September 2019, Year XI, n. 9
Luigi De Magistris
The Mayor of the Streets
"I think the Prime Minister should be sort of like the Mayor of Italy and do what the national politicians have not been able to do for many years: start again from the local areas, from the cities."
Telos: Every time someone talks about the direct election of the Prime Minister, people use the very evocative expression “Mayor of Italy”.
So, is it true that a Mayor has, in the administration of his or her own city, more power than the Prime Minister has today?
Luigi De Magistris: It is one of the few legislative reforms on issues regarding our system that has really been successful over the last decades. The direct election of the mayor was a good law from the beginning of the 90s. Being elected directly by the people means, first of all, having a direct relationship with the people who voted for you, and so sort of moving away from the stifling logic of traditional political relationships. People can think whatever they want to about it, but I believe that for those involved in politics, being mayor is the most wonderful mission.
I am particularly lucky because I am the mayor of the city I love, in my opinion, one of the most beautiful cities in the World: even though it is one of the most difficult, I would not exchange it for any other. I think the Prime Minister should be a bit like the Mayor of Italy, and do what the national politicians have not been able to do for many years: start again from the local areas, from the cities. If they had greater consideration for cities, and for the inhabitants of our country too as a consequence – perceiving their needs, their rights, their dreams and their suffering – Italy would be doing much better. We need to ask ourselves why they don’t do this.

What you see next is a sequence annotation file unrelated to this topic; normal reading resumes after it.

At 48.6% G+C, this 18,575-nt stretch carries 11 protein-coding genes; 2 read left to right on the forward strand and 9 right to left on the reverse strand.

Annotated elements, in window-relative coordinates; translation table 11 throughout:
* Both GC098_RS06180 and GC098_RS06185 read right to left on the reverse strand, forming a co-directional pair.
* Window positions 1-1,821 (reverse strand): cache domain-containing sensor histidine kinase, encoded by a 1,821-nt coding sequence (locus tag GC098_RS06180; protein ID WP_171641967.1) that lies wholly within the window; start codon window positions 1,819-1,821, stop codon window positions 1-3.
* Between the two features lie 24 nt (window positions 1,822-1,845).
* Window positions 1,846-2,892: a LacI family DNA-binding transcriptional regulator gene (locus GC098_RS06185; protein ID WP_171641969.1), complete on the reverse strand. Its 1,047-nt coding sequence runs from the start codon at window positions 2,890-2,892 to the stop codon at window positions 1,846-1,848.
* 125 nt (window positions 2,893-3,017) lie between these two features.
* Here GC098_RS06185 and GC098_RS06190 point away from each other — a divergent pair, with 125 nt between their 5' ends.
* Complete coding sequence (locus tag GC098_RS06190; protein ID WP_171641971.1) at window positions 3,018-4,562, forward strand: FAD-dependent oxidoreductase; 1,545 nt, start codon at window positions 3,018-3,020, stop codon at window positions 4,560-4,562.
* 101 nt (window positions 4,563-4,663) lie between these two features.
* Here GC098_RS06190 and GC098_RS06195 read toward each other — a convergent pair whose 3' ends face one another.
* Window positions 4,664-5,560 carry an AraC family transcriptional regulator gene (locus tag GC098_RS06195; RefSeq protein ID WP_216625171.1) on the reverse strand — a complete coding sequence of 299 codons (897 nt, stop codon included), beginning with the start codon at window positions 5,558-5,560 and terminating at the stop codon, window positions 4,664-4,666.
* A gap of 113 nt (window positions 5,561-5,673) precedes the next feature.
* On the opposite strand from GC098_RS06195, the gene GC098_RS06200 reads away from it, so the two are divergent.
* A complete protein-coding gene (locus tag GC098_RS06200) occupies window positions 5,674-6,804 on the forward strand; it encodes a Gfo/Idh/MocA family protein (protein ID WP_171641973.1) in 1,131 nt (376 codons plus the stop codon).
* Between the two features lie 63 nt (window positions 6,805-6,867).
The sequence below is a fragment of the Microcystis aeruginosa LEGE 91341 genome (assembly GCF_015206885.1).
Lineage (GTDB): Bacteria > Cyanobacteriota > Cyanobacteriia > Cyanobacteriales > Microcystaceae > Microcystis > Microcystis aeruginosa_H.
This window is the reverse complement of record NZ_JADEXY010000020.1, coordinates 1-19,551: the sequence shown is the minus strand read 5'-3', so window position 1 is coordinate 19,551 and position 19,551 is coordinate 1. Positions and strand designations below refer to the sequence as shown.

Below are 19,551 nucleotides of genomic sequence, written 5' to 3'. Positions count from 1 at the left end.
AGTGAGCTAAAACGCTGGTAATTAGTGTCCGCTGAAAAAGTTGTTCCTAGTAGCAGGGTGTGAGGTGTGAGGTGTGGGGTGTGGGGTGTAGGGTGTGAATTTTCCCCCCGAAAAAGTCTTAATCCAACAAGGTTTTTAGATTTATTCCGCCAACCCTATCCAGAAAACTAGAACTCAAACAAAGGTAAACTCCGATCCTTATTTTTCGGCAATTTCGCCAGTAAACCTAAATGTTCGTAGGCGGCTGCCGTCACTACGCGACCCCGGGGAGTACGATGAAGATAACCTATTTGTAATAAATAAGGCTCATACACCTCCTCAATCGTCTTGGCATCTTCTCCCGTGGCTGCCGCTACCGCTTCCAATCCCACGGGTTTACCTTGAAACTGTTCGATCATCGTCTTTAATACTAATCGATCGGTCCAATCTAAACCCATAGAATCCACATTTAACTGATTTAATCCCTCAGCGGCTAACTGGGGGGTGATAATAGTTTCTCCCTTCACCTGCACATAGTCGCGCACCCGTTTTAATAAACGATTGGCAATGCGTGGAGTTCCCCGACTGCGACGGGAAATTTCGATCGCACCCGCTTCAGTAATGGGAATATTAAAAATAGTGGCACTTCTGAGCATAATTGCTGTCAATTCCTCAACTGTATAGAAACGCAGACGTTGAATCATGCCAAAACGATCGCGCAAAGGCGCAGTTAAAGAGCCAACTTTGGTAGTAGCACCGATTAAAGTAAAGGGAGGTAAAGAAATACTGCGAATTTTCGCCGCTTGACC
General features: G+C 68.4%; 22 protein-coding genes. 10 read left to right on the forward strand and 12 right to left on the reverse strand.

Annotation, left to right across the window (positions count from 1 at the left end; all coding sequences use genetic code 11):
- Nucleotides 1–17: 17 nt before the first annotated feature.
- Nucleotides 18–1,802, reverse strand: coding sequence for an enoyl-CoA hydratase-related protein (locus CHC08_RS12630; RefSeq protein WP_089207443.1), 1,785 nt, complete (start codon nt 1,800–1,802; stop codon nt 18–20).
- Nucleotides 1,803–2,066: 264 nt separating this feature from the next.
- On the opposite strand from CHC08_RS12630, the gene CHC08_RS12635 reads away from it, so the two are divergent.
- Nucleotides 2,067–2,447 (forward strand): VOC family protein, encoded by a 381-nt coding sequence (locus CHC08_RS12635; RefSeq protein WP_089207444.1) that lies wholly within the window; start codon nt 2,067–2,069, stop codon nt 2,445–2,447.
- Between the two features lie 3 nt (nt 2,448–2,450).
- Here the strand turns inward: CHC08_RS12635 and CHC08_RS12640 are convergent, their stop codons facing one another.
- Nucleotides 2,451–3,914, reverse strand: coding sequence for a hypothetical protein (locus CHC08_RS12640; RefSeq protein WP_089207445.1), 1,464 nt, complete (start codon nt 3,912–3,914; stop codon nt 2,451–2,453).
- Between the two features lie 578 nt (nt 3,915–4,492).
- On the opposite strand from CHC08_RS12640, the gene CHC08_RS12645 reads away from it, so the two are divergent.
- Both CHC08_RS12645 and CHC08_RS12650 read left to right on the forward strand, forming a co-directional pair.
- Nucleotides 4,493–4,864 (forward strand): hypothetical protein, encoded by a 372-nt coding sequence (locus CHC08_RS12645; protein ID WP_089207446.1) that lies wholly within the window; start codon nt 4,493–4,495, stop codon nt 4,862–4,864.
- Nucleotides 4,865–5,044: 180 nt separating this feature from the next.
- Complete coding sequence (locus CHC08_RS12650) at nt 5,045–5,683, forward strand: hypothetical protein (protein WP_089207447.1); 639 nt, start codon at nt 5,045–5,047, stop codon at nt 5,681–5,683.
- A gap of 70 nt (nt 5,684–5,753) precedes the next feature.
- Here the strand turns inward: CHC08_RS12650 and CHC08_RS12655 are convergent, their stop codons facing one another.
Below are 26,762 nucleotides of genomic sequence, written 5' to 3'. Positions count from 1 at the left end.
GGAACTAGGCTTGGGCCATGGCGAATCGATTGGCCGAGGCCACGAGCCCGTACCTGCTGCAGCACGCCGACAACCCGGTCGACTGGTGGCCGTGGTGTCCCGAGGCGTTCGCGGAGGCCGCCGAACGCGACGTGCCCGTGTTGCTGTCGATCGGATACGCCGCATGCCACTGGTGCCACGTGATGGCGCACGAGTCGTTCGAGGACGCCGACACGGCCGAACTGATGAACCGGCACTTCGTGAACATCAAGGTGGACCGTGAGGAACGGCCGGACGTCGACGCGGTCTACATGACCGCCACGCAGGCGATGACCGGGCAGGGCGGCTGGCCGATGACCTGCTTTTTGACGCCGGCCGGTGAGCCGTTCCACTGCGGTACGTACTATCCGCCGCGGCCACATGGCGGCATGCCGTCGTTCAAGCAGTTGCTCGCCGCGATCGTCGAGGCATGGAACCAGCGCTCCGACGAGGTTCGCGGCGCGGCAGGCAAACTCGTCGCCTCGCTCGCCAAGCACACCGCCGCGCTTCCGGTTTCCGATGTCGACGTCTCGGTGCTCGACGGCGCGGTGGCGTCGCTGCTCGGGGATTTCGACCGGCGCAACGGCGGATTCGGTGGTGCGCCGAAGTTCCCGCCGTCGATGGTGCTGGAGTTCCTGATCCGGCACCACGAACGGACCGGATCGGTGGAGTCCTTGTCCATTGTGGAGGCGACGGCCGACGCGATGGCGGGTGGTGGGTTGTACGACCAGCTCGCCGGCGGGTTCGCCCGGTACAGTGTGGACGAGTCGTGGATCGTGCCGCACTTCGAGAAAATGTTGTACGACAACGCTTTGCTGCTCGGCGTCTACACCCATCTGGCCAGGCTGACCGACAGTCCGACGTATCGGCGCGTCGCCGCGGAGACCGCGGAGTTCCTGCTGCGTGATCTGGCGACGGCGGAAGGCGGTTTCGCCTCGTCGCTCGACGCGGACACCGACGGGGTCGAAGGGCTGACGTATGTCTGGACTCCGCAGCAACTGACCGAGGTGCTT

They don’t do it because the Mayor has a far more democratic connotation, he is more controlled by the people, and we know perfectly well that the political system does not have much appreciation for a certain form of popular control.
The breakdown in the party system has likely been the source of people’s widespread anti-political sentiment. And yet this gap between citizens and politics is not nearly as wide when it comes to the Mayor. Are your citizens still passionate about politics?
Yes, absolutely. If I had not had the people of Naples, I would not have lasted eight years.
I am an even more atypical mayor compared to others because I do not belong to any party, neither old nor new, because now also the Five Star Movement is a party, a structured movement. Our experience is entirely civic, and autonomous. Our strength is the people, here the strong power has become the city with its people. We have kind of turned the concept of “strong power” on its head. I have found myself alongside the people during good times and, something that has brought me even greater pleasure, during tough times.
I have sought a human connection, more sentimental than political, institutional and administrative, with my city, with the people of my city – my fellow citizens – and I must say that over the years this loyal relationship, constructive even in its criticism, has endured and become stronger. This is what makes Naples a political laboratory, where there are no more strong parties.
In the city, it has been eight years now since they governed, and yet Naples is still a city that is politically governed, meaning that you do not feel the absence of the parties; you sense the presence of politics. Even without the parties, which in the history of this city or – even today, in the country – are stronger.
In 2014 you had a crucial experience: you were forced to leave City Hall in Palazzo San Giacomo after you were suspended in application of the Severino Law. This suspension was later revoked by the Regional Administrative Court.In those days you started up your blog again and created the hashtag #sindacodistrada (#streetsmayor), counting the days of your suspension. After you were reinstated, you added, “from now on this is how it will always be, I will spend much more time in the street than in city hall.” What do you remember about those days? Have you kept your promise to be the “Mayor of the Streets”?